Experiment for Regional Sources and Sinks of Oxidants (EXPRESSO): An Overview

Delmas, R. A.; Druilhet, A.; Cros, B.; Durand, P.; Delon, C.; Lacaux, J. P.; Brustet, J. M.; Serça, D.; Affre, C.; Guenther, A.; Greenberg, J.; Baugh, W.; Harley, P.; Klinger, L.; Ginoux, P.; Brasseur, G.; Zimmerman, P. R.; Grégoire, J. M.; Janodet, E.; Tournier, A.; Perros, P.; Marion, Th.; Gaudichet, A.; Cachier, H.; Ruellan, S.; Masclet, P.; Cautenet, S.; Poulet, D.; Biona, C. Bouka; Nganga, D.; Tathy, J. P.; Minga, A.; Loemba-Ndembi, J.; Ceccato, Pietro N.

This paper presents an overview of the Experiment for Regional Sources and Sinks of Oxidents (EXPRESSO) including the objectives of the project, a detailed description of the characteristics of the experimental region and of field instrumentation deployed, and a summary of the main results of all components of the experiment. EXPRESSO is an international, multidisciplinary effort to quantify and better understand the processes controlling surface fluxes of photochemical precursors emitted by vegetation and biomass burning along a tropical forest to savanna gradient in central Africa. The experiment was conducted at the beginning of the dry season in November- December 1996. Three main research tools were deployed during this period: (1) the French research aircraft (Avion de Recherche Atmosphérique et de Télédétection, Fokker 27), instrumented for chemistry and flux measurements (CNRS- France), (2) two satellite receivers for in situ acquisition of National Oceanic and Atmospheric Administration-advanced very high resolution radiometer (NOAA-AVHRR) imagery for fire detection (EC-JRC, Ispra, Italy), and (3) a 65-m walkup tower installed at a tropical forest site in the Republic of Congo (National Center for Atmospheric Research, Boulder, Colorado). Average dynamic and turbulence characteristics over savanna and forest ecosystems were retrieved from aircraft measurements. They illustrate the complex atmospheric circulation occurring in this region in the vicinity of the Intertropical Convergence Zone. Satellite receivers were operated three times a day to produce maps of fire distribution. Statistics and mapping of burned surfaces from NOAA-AVHRR and ERS-Along Track Scanning Radiometer space systems have been developed. The influence of biogenic and biomass burning sources on the chemical composition of the lower atmosphere was studied through both aircraft and tower measurements. The EXPRESSO field campaign was followed by modeling efforts (regional and global scales) in which model components are evaluated using the experimental data.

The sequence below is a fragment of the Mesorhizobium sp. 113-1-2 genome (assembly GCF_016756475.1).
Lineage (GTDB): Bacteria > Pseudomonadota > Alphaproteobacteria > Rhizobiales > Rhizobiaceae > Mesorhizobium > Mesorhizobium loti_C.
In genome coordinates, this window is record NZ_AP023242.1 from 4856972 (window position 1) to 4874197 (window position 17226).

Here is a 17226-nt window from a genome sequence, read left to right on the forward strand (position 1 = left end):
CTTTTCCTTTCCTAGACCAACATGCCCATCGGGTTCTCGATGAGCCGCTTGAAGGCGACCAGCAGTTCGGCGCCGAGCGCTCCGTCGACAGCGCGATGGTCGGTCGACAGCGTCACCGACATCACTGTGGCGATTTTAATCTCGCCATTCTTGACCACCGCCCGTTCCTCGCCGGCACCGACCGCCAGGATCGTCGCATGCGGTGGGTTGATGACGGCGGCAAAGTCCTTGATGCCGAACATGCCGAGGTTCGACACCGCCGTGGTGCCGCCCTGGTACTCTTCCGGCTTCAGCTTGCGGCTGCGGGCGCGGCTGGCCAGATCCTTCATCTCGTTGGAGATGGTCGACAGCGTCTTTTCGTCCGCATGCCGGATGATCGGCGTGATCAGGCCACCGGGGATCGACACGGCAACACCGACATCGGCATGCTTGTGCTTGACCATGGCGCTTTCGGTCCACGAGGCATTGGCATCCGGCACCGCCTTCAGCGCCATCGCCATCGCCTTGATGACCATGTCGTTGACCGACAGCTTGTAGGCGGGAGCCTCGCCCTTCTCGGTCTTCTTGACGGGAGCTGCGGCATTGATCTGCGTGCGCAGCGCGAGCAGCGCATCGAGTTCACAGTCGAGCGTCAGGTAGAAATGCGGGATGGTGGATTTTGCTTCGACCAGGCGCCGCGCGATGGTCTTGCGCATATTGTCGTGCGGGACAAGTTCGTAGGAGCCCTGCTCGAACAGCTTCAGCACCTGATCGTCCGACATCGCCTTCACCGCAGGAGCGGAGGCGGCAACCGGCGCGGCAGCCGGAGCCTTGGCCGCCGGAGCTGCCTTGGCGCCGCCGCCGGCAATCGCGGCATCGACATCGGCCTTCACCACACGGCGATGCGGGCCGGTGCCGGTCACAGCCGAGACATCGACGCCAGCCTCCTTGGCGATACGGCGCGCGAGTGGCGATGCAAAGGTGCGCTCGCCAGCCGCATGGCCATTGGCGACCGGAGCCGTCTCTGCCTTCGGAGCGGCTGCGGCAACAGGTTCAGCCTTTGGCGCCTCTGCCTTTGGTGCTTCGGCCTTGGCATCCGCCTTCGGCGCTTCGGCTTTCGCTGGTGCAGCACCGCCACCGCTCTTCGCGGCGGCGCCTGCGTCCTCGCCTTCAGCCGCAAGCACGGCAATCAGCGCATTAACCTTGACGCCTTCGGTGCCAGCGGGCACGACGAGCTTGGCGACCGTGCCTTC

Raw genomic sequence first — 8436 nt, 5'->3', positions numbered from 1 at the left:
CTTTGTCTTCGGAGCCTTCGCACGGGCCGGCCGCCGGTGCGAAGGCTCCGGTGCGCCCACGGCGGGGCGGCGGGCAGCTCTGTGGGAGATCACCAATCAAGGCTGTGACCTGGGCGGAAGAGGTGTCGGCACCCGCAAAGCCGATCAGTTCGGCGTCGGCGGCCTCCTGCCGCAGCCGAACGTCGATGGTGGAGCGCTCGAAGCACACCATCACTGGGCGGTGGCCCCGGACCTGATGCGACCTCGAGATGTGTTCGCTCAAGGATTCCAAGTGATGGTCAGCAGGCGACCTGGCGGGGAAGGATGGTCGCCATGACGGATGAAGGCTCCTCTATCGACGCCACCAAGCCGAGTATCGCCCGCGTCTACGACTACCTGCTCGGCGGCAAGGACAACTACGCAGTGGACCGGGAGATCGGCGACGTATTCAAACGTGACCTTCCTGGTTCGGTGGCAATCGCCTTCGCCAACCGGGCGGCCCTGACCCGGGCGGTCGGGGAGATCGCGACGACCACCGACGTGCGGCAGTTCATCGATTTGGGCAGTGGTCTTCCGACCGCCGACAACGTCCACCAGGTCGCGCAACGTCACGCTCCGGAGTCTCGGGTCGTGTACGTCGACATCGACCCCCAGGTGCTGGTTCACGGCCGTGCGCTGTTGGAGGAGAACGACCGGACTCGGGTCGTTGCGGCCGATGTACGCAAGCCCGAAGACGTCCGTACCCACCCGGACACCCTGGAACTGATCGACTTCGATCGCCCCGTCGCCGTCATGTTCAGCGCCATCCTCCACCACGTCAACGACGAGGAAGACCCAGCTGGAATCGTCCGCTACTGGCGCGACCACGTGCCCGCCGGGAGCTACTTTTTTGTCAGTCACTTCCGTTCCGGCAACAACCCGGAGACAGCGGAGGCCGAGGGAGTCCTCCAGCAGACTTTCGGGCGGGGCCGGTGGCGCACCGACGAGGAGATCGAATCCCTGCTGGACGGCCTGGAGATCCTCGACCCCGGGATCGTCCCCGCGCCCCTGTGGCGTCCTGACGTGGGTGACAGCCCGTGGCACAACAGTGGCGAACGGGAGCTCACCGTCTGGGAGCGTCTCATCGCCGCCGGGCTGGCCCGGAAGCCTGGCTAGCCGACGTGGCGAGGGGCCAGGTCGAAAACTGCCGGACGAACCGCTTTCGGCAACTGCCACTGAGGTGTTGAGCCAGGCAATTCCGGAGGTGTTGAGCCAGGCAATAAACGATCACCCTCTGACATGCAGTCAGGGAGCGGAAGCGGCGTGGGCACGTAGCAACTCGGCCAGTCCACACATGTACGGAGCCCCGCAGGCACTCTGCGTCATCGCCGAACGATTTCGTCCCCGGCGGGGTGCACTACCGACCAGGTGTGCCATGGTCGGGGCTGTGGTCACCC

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Journal of Geophysical Research

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International Research Institute for Climate and Society
Published Here
June 18, 2010